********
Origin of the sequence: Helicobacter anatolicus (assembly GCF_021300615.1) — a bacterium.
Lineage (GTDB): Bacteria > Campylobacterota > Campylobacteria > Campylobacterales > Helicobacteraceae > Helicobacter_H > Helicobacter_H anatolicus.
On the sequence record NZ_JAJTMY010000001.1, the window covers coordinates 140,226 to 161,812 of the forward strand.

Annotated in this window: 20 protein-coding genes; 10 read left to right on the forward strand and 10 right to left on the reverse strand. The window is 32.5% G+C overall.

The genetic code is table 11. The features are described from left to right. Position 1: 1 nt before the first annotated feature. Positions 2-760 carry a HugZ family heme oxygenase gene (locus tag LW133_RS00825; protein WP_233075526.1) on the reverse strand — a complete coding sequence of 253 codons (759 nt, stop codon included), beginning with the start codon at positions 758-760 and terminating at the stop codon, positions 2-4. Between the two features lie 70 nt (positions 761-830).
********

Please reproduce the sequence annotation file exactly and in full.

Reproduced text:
Origin of the sequence: Helicobacter anatolicus (assembly GCF_021300615.1) — a bacterium.
Lineage (GTDB): Bacteria > Campylobacterota > Campylobacteria > Campylobacterales > Helicobacteraceae > Helicobacter_H > Helicobacter_H anatolicus.
On the sequence record NZ_JAJTMY010000001.1, the window covers coordinates 140,226 to 161,812 of the forward strand.

Annotated in this window: 20 protein-coding genes; 10 read left to right on the forward strand and 10 right to left on the reverse strand. The window is 32.5% G+C overall.

The genetic code is table 11. The features are described from left to right. Position 1: 1 nt before the first annotated feature. Positions 2-760 carry a HugZ family heme oxygenase gene (locus tag LW133_RS00825; protein WP_233075526.1) on the reverse strand — a complete coding sequence of 253 codons (759 nt, stop codon included), beginning with the start codon at positions 758-760 and terminating at the stop codon, positions 2-4. Between the two features lie 70 nt (positions 761-830).